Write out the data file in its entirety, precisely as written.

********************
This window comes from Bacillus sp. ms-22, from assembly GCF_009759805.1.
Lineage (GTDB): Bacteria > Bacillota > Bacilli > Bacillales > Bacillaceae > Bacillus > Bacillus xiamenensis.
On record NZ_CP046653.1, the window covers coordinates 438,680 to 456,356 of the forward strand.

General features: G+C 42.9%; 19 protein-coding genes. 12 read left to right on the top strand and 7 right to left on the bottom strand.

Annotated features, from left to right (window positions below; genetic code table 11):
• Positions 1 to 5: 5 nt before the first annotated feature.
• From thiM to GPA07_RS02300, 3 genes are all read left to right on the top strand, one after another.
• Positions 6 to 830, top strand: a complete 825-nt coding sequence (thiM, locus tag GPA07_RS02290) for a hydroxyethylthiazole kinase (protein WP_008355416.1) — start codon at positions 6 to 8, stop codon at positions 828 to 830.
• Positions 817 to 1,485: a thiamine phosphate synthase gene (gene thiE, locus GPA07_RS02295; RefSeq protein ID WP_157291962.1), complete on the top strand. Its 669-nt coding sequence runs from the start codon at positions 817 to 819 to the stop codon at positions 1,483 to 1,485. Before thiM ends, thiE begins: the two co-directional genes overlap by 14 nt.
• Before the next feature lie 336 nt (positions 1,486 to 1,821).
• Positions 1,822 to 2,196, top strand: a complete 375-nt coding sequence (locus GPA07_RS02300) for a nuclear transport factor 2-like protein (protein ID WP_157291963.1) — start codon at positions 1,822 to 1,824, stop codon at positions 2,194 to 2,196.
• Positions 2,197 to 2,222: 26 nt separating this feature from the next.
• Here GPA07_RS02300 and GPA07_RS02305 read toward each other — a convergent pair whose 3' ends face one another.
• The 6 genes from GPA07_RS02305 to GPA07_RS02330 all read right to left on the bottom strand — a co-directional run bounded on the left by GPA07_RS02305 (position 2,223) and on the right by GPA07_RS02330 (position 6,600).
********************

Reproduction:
This window comes from Bacillus sp. ms-22, from assembly GCF_009759805.1.
Lineage (GTDB): Bacteria > Bacillota > Bacilli > Bacillales > Bacillaceae > Bacillus > Bacillus xiamenensis.
On record NZ_CP046653.1, the window covers coordinates 438,680 to 456,356 of the forward strand.

General features: G+C 42.9%; 19 protein-coding genes. 12 read left to right on the top strand and 7 right to left on the bottom strand.

Annotated features, from left to right (window positions below; genetic code table 11):
• Positions 1 to 5: 5 nt before the first annotated feature.
• From thiM to GPA07_RS02300, 3 genes are all read left to right on the top strand, one after another.
• Positions 6 to 830, top strand: a complete 825-nt coding sequence (thiM, locus tag GPA07_RS02290) for a hydroxyethylthiazole kinase (protein WP_008355416.1) — start codon at positions 6 to 8, stop codon at positions 828 to 830.
• Positions 817 to 1,485: a thiamine phosphate synthase gene (gene thiE, locus GPA07_RS02295; RefSeq protein ID WP_157291962.1), complete on the top strand. Its 669-nt coding sequence runs from the start codon at positions 817 to 819 to the stop codon at positions 1,483 to 1,485. Before thiM ends, thiE begins: the two co-directional genes overlap by 14 nt.
• Before the next feature lie 336 nt (positions 1,486 to 1,821).
• Positions 1,822 to 2,196, top strand: a complete 375-nt coding sequence (locus GPA07_RS02300) for a nuclear transport factor 2-like protein (protein ID WP_157291963.1) — start codon at positions 1,822 to 1,824, stop codon at positions 2,194 to 2,196.
• Positions 2,197 to 2,222: 26 nt separating this feature from the next.
• Here GPA07_RS02300 and GPA07_RS02305 read toward each other — a convergent pair whose 3' ends face one another.
• The 6 genes from GPA07_RS02305 to GPA07_RS02330 all read right to left on the bottom strand — a co-directional run bounded on the left by GPA07_RS02305 (position 2,223) and on the right by GPA07_RS02330 (position 6,600).